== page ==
The Grey Havens. What exactly is it?
I've always been fuzzy on this and whenever I ask anyone, I get very vague answers and even more vague hand gestures. Am I wrong in that the bare bones idea of it is that it definitely exists on a map, and elves and very select non-elvish people go to spend a physical eternity there when they feel they just can't hack Middle Earth anymore? Sure, Bilbo and Frodo got to go, but did they live forever over there? And it seems to be understood that you can't just get in a boat and go check it out to see what it looks like. Is that really all there is to know about how the Grey Havens works?
The other short answer is that if someone who's not an elf goes to "The West", then no, they do not become immortal. I'm told that, in fact, your life gets shorter, though it's a bit like the greatest hospice ever. You can heal and rest up, but if you stay there the paradox of being a non-elf in eternal elf land will kill you. But you can come back. I say "The West" because, oh man, does it get nitpicky where Frodo actually went.
For the thorough answer, I cite Mr. Paul Inglis:
They're about 100 miles to the west of the western borders of the Shire (approximately - I'm not looking at a map).
They are certainly a real place on a map - but I think that maybe you are confusing the Havens, the departure point of the Elvish ships, with their destination in the Undying Lands (not enough of a Tolkien geek to be able to name the exact place, but it's somewhere in Eressea). The harbour of Alqualonde springs to mind. This stuff is all from Tolkien's earliest imaginings, about 25 years before he started writing 'The Lord Of The Rings'.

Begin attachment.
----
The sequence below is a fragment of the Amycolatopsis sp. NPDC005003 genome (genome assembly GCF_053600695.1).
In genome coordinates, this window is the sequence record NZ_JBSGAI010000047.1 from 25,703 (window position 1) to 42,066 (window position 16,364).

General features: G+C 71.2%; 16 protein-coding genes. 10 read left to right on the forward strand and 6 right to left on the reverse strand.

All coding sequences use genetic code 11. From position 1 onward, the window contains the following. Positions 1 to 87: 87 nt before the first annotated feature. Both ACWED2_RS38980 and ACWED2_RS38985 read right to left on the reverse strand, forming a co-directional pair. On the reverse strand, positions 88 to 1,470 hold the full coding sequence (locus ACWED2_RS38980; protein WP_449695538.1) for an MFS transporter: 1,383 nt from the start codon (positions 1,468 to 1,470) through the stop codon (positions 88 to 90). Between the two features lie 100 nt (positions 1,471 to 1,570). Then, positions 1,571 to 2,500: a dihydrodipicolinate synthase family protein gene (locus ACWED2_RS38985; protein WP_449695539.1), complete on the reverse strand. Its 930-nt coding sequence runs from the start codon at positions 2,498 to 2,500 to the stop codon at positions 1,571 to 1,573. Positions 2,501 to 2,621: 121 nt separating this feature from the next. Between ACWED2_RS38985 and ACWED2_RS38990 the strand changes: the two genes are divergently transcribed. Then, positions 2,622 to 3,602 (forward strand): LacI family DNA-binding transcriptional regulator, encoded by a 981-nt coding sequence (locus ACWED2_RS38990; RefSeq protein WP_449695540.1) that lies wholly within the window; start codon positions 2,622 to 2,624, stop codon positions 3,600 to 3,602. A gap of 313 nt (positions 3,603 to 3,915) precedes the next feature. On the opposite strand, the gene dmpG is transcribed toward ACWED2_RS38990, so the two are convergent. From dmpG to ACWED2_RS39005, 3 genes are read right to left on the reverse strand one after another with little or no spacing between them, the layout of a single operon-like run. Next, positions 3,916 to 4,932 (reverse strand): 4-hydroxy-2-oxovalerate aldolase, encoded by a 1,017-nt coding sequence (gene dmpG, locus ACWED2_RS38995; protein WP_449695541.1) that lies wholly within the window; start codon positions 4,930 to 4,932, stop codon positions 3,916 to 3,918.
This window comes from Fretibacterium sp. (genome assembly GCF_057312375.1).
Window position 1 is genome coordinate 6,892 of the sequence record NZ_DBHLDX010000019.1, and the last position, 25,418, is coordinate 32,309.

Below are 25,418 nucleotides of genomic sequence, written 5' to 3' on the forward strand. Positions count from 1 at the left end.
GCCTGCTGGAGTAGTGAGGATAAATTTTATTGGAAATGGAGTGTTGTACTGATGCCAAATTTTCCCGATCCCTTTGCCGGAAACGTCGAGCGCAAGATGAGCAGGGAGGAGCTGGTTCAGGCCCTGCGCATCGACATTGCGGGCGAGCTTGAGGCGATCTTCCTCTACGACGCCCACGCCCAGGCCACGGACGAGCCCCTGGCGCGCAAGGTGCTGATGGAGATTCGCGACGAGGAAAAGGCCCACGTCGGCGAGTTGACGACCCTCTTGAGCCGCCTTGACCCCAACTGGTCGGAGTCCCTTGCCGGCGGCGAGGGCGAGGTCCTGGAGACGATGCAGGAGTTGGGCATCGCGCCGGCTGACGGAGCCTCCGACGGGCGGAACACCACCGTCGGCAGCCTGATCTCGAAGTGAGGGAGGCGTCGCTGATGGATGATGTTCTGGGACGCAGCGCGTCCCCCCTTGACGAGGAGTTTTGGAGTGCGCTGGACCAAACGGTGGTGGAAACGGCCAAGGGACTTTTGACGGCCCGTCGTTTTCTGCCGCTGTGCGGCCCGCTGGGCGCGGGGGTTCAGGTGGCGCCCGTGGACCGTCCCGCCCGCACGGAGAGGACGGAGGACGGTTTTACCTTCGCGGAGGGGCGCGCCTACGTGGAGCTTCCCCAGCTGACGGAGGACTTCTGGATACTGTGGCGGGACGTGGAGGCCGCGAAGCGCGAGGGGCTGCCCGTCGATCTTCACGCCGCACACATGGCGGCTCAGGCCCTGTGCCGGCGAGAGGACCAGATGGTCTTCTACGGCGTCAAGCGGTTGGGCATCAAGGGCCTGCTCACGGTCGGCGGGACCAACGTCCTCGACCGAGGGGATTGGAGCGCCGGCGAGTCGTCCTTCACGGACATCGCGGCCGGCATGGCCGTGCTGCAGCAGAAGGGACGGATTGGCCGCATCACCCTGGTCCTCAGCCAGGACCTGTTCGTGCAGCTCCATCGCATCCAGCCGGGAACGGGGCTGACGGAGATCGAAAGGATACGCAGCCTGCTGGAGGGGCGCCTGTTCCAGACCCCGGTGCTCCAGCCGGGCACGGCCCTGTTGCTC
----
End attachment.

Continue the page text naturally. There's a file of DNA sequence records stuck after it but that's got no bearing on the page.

You won't find the destination on a map in 'The Lord Of The Rings', nor can you get there, unless you're an Elf (or have very good Elvish connections). The Undying Lands are in a sense a kind of Earthly Paradise, and they were *originally* part of the real physical world - but they were eventually "removed" from the Earth in terms of being accessed by regular folks, at least. However, in some sense they are still physically "there" - but not for the likes of you and I - unless you are especially favoured. If you were able to travel there you would feel the sensation of your boat being guided onto a "Straight Road" in the ocean that would seem to lift away from the curve of the Earth, while passing through mists. After a time there might be a warm rain and a feeling that perhaps you have passed through a curtain of silver, and then you would in time arrive at lamplight quays under a tall mountain, and perhaps see "white shores and beyond them a fair green country under
a swift sunrise". But I've said too much already.
Tolkien got the idea (which as I say is part of his very earliest writings) from a handful of Anglo-Saxon poems that deal with seafarers that came to a land across the western ocean from Britain - presumably America we moderns would surely think - but what they found was a land of enchantment and wonder inhabited by people described as "Elves". However, when later seafarers tried to retrace these voyages they (at least the ones who returned) found only regular lands inhabited by humans.
Curiously, the Elvish harbours in the Undying Lands were said to lie "nigh to the girdle of the World", the Equator. In other words, quite close (presumably) to the Caribbean and (for that matter) the Bermuda Triangle (not that Tolkien said that, I'm just noting their position relative to places in our world).
As for the Grey Havens themselves, they are an Elvish settlement on the western coast of Middle Earth (think north western Europe) to the west of the Shire. There were orginally other Elvish Havens from where Elves might return to the Undying Lands (for example Edhellond in Gondor) but they were abandoned as the number of Elves steadily diminished. You can certainly return from the Havens, as Sam, Merry and Pippin do.